Students

Be a Mentor and Experience the Excitement of Rediscovery

You don’t really know something until you can teach it to someone. Raul Cachau said he believes this is not only true in academia, but in research laboratories as well. He said that being a mentor means rediscovering things long taken for granted.

“It really forces you to rethink some of the things you do,” said Cachau, Ph.D., principal scientist, Advanced Biomedical Computing Center (ABCC). “It brings focus to many of the things that happen on a daily basis … There’s a positive impact to taking a fresh look at something.”

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Former Intern: Skills Used For a Lifetime

Michelle Marcelino developed a strong interest in science as a child. The former Werner H. Kirsten student intern’s father was a physicist and often discussed with his daughters how the world works in terms of science.

“I think my father instilled it in me from a very young age,” Marcelino said. “I remember being in elementary school and my father telling us colors are just wavelengths of light perceived by your eye. That’s my dad, explaining that concept in detail to a child.” 

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Expanding STEM Education

Editor’s note: This article is written as a reflection on experiential STEM education by a student who completed her Werner H. Kirsten internship in June 2015. Here, she advocates for incorporating hands-on experience into STEM curricula.

If the only way for high school students to learn science, technology, engineering, and mathematics (STEM) is through textbooks, then count me out. But how then do you get students to learn STEM outside of the classroom? The focus of this article is to advocate for high school STEM education through experiential learning.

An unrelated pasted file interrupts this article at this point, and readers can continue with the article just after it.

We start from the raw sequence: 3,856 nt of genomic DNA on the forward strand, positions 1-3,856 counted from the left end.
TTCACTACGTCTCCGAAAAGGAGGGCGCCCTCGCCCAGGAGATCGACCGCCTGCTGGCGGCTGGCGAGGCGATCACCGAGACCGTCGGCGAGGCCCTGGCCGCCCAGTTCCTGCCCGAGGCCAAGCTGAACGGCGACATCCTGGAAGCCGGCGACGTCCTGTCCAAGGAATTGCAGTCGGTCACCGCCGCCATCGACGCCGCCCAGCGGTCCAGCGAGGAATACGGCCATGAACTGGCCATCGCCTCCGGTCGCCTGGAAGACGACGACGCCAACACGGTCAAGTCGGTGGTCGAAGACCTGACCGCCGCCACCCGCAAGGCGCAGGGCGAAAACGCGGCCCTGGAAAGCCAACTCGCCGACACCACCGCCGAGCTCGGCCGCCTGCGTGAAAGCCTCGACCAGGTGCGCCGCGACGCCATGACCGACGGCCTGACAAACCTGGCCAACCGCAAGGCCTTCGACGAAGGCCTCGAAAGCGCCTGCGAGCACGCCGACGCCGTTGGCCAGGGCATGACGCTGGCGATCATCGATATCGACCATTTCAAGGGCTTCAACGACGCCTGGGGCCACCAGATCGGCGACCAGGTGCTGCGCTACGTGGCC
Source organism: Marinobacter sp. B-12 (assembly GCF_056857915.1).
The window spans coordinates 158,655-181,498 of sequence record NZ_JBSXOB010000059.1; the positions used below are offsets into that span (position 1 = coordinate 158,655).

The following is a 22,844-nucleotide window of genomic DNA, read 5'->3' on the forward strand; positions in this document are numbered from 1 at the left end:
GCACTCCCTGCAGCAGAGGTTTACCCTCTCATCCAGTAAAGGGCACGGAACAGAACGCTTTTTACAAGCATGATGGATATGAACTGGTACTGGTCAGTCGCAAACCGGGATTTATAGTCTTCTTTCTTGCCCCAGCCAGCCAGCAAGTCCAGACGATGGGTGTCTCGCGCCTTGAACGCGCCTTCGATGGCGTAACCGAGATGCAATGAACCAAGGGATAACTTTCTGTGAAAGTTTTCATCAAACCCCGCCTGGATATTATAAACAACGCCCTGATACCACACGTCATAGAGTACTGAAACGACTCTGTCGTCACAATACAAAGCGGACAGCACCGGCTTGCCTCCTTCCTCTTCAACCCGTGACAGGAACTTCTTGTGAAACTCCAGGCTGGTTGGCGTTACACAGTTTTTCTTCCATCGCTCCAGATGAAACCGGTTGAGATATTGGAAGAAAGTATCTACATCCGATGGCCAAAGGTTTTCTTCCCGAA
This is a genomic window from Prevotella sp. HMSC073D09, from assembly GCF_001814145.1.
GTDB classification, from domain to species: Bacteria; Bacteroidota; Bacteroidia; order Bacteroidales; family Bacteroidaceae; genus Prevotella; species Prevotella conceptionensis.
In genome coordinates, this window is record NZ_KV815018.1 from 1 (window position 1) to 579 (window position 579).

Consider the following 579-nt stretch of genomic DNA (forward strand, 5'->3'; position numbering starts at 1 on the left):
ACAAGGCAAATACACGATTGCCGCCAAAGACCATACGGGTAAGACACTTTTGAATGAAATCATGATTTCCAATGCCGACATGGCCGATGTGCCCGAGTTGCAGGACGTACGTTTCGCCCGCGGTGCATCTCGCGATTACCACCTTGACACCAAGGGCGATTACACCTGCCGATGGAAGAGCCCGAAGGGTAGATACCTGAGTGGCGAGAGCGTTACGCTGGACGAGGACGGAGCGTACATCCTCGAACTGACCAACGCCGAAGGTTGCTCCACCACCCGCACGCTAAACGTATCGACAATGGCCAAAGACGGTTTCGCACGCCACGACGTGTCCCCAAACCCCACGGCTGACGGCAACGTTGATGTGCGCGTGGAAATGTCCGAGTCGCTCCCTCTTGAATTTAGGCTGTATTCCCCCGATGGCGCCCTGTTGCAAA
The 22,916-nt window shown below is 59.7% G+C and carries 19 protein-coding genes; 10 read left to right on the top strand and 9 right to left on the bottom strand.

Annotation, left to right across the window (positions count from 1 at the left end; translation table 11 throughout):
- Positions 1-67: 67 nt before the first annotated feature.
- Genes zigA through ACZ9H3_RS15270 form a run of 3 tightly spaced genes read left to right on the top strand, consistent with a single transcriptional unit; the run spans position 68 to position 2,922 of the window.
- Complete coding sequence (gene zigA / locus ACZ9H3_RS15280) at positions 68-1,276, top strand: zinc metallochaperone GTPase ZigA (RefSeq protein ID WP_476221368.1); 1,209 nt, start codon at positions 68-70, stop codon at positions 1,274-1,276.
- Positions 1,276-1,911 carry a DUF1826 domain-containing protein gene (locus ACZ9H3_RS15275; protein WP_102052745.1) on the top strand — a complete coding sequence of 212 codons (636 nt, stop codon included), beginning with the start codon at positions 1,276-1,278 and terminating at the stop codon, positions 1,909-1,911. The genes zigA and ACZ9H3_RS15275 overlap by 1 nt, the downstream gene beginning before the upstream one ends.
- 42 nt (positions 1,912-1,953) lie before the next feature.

Tom Freston, one of the founders and the chief executive officer (CEO) of MTV Productions, said in an interview in Men’s Journal that “innovation is taking two things that already exist and...

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Student Interns Enjoy Competing in the Jeopardy Tournament

Eighteen student interns from various high schools and colleges competed in the Scientific Library’s Ninth Annual Student Science Jeopardy Tournament on July 24, in the auditorium of Building 549, in front of a large crowd of people watching in person and remotely from the Advanced Technology Research Facility.

Competing in teams of two, the nine teams played intently, trying to master the signaling devices so they could respond to the wide-ranging clues. Question topics included ancient science, lives of the scientist, periodic table, anatomy, double-letter ...

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